DSPR120 1-Element  240V only.PNG


Brew on :mug:
 
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joeybeer

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Thanks so much guys - although it's taken me a min, it's starting to make sense now.
I was feeling like I didn't know what I didn't know.

With the Levitron 3032 switch above, I'm having a hard time imagining how it cuts power to both leads at once. After a few more mins thinking about it, it makes more sense, and red would go to the top pole and black to the bottom ?
 
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jjkeegan86

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Thanks so much guys - although it's taken me a min, it's starting to make sense now.
I was feeling like I didn't know what I didn't know.

With the Levitron 3032 switch above, I'm having a hard time imagining how it cuts power to both leads at once. do you just join red and black then attach to one pole and the red and black combined to the other ? (I think that's what the dotted line in the switch is indicating)
Something like this dual pole switch I think would switch both lines. https://www.homedepot.com/p/Leviton...ble-Pole-Switch-White-R62-03032-2WS/100356941
 

doug293cz

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Thanks so much guys - although it's taken me a min, it's starting to make sense now.
I was feeling like I didn't know what I didn't know.

With the Levitron 3032 switch above, I'm having a hard time imagining how it cuts power to both leads at once. do you just join red and black then attach to one pole and the red and black combined to the other ? (I think that's what the dotted line in the switch is indicating)
The 3032 is what's known as a double pole switch. It is actually two switches in a single package. One hot goes thru one switch, and the other hot goes thru the other switch. The dotted line indicates that the two switches are tied together mechanically, so that both switch at the same time.

Brew on :mug:
 

BeardedBrews

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Thanks so much guys - although it's taken me a min, it's starting to make sense now.
I was feeling like I didn't know what I didn't know.

With the Levitron 3032 switch above, I'm having a hard time imagining how it cuts power to both leads at once. After a few more mins thinking about it, it makes more sense, and red would go to the top pole and black to the bottom ?
Everyone had to learn somewhere, it gets easier as you go.

A picture of the back of the switch might help.
20190408_132914.jpg
 
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joeybeer

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That makes sense now too !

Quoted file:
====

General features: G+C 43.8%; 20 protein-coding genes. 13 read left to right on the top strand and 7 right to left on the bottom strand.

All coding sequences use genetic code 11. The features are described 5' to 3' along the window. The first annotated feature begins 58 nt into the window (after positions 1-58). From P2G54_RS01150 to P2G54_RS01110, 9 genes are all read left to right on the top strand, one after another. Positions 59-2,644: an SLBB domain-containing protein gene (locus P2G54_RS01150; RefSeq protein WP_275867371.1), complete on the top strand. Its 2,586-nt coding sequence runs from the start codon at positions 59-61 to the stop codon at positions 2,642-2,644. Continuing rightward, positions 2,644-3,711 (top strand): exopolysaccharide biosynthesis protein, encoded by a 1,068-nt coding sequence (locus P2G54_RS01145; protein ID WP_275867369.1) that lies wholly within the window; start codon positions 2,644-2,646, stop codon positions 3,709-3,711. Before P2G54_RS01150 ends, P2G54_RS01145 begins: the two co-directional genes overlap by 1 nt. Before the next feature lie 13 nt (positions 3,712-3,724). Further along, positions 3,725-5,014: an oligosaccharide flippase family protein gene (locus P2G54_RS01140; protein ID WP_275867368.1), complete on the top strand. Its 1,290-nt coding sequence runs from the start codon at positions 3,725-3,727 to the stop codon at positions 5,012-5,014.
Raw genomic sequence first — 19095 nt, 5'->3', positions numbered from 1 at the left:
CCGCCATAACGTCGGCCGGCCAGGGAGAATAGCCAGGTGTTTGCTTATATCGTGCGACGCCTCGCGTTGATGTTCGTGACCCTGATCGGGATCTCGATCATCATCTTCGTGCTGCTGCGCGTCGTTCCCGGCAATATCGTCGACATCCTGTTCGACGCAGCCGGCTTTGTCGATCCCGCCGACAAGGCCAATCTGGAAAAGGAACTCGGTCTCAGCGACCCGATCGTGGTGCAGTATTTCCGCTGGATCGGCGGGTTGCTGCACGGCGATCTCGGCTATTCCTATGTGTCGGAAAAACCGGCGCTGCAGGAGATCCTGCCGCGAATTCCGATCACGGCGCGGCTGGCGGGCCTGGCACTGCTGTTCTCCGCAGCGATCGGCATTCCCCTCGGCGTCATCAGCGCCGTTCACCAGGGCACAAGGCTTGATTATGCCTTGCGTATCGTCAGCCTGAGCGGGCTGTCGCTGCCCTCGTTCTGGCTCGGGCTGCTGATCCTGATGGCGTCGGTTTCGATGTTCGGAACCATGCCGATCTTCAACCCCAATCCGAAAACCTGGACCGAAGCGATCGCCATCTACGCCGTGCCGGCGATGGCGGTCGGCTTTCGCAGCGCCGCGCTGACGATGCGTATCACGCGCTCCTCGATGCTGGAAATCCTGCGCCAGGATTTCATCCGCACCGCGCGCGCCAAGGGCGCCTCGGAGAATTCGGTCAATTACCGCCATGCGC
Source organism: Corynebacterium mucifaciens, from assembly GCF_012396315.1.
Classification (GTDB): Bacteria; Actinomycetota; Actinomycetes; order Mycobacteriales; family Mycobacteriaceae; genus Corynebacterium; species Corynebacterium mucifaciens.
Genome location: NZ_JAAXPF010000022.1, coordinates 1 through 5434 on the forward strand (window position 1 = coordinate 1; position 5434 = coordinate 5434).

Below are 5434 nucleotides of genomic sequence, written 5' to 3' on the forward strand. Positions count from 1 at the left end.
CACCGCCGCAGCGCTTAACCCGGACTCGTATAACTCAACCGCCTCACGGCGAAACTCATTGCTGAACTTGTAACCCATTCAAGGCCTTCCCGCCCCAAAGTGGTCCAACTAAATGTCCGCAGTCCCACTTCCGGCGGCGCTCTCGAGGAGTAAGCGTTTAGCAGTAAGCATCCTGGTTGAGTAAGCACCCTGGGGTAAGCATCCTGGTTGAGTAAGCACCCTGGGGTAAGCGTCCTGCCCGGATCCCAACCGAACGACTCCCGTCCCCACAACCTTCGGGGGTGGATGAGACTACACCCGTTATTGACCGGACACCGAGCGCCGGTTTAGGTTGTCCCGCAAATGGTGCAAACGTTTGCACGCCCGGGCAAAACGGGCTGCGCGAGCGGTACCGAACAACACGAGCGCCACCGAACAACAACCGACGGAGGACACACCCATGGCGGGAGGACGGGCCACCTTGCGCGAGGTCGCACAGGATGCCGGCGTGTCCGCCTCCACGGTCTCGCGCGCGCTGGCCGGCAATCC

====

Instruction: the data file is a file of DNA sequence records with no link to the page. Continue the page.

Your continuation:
Thanks so much for your help guys (and all your patience)
I'm sure I'll be quietly warming water in just a week or two at this rate :)
 
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joeybeer

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Late home from work today, mainly fooling with getting the keggle squared away tonight. I did have a look at the 220 wire in the wall and it's just 3 wires (white black and ground) I assume that a 4th wire or likely the whole thing would have to be pulled to the panel before I put the spa panel on top if I wanted 120v in the controller box ?

Has anyone just shoved a 240-120v laptop charging cable and a buck converter to get down to 5v (for the raspberry pi) in the controller box ? Could you just wire both hots to the wires on the input of the charger ?

Looking forward to your responses as always !

Joey
 

jjkeegan86

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Late home from work today, mainly fooling with getting the keggle squared away tonight. I did have a look at the 220 wire in the wall and it's just 3 wires (white black and ground) I assume that a 4th wire or likely the whole thing would have to be pulled to the panel before I put the spa panel on top if I wanted 120v in the controller box ?

Has anyone just shoved a 240-120v laptop charging cable and a buck converter to get down to 5v (for the raspberry pi) in the controller box ? Could you just wire both hots to the wires on the input of the charger ?

Looking forward to your responses as always !

Joey
From what I encountered. building my set up, you'll need 4 wires so the 120 has a neutral and a ground. But I'm no electrician. Probably best for Doug or bearded to answer that question.

As for the raspberry pi power supply I bought one of these: https://www.amazon.com/dp/B005T6L33I/ref=cm_sw_r_cp_apa_i_9KaRCbCT4MV97

I just cut an old micro USB and spliced it into the output.

I had to push it over 5 volts a little to have the pi not shiw the under voltage warning, but I'm having no problems switching the SSRs directly from the pi.
 

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Most AC-DC converters can handle 100-240v so it won't matter there. If you need 120v for a pump or something then you would either need a neutral line or you would need a second power input into your control box.